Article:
I’m moving back to the place that stores my past and realize I’ve lived in the shadow of that past for all these long years, never really escaping tendrils that invade memory, create tragedy, wrong turns, wrong thinking.. wrong everything. I have never been far enough away or long enough away to break free. The separation needed for that younger self to evolve and not become the one I’d become. Instead, the fragile girl with the internal time bomb glamoured herself up with made up brush strokes. A lovely portico, oh but don’t venture into the mess inside.
I come from an old town, pungent, stripped down, angry – so debased it can only get off on the ruination of dreams, ejaculating out despondency. Generation after generation mothers stood still long enough to squeeze out one or two fledgling fuck-ups. And we, the product of the contaminated copulation, are left with a depressive chromosome, shuffling around all the other pairs, sucking out their drive or determination to do anything other than mix up our muddled dna combinations in perpetuity.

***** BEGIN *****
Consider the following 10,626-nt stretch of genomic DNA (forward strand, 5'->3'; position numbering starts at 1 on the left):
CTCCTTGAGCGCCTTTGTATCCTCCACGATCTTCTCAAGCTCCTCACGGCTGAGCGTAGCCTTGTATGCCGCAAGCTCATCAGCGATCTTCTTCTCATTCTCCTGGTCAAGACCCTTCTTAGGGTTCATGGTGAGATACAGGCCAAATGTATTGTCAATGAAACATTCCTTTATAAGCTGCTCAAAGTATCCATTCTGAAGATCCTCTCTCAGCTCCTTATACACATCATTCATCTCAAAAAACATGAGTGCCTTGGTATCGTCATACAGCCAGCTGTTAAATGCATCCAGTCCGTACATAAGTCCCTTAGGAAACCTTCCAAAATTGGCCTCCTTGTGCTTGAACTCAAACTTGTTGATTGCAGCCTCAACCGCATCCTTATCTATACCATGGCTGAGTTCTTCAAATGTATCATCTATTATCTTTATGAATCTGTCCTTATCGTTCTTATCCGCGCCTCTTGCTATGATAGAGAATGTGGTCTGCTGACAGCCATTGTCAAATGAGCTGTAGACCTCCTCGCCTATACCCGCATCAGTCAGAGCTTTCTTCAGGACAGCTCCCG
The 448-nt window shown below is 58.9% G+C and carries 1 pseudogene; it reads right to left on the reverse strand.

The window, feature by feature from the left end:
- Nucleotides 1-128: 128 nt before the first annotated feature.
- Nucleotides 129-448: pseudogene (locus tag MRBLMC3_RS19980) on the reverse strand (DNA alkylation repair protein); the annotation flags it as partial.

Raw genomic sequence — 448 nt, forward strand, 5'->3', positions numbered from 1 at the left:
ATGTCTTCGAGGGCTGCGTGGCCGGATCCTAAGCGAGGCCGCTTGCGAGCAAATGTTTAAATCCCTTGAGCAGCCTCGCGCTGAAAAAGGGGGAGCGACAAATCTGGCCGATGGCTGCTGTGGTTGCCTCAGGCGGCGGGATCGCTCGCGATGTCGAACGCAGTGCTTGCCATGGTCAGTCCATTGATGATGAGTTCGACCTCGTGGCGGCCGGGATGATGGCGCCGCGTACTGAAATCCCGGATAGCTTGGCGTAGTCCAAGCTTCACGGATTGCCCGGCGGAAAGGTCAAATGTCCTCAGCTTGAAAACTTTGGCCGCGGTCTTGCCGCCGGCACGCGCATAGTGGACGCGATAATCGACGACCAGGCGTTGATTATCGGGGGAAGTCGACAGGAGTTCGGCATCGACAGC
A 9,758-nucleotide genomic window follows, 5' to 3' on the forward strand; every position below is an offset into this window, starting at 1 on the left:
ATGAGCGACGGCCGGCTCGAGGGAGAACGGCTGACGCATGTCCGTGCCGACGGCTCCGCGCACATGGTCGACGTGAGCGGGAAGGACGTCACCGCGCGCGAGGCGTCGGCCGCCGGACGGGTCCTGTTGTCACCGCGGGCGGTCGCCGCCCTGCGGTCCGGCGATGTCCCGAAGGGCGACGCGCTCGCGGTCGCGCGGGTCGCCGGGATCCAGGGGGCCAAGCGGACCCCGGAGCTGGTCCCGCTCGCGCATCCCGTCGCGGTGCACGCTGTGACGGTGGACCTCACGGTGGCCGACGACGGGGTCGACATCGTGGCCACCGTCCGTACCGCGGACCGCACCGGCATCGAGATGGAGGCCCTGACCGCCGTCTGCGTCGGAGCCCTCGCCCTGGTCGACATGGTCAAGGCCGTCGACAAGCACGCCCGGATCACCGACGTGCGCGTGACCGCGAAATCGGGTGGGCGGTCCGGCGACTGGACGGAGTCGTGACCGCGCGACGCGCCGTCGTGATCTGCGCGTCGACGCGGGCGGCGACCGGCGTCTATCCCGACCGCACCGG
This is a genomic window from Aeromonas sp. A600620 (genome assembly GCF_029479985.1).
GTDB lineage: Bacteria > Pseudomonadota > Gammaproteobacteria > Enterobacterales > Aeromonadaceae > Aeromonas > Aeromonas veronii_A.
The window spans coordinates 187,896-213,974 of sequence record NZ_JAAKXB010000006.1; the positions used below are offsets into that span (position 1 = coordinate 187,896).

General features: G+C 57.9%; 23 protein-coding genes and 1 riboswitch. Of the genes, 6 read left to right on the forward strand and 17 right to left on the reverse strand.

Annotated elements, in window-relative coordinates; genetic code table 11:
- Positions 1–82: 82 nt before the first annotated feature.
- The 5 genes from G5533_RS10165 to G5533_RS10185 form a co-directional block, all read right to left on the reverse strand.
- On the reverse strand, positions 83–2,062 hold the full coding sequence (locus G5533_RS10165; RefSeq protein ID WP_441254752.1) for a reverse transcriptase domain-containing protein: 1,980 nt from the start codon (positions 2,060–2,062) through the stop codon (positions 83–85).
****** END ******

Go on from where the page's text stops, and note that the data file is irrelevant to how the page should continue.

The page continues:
My muse, consistent in its fondness for upheavals, pushes me to make this move. And I shall step into an irrepressible New York springtime. April’s silted water collecting in pothole trenches, flower buds dripping colors, like territory-marking graffiti, on a gray landscape where it’s hard to decipher sky from asphalt. Some ancient part of me, probably that insufferable dna strand, feels rooted in those predictable patterns spun by gray and rain . As if it is only “those” rains amid “that” sunless sky – because even the sun cannot be provoked to shine for very long – can anoint my past and rework my future.
I call it going home because it proclaimed my formative years. Injecting me with a love, like Stockholm Syndrome, of those seasonal changes. Some physiological carry over of a primitive nature in the collective New Yorker that provokes birth/death/rebirth as if poking it with a stick. My inner voice greedy for change now subdued, like an infant at its mother’s breast, and I belt up and put the car in reverse.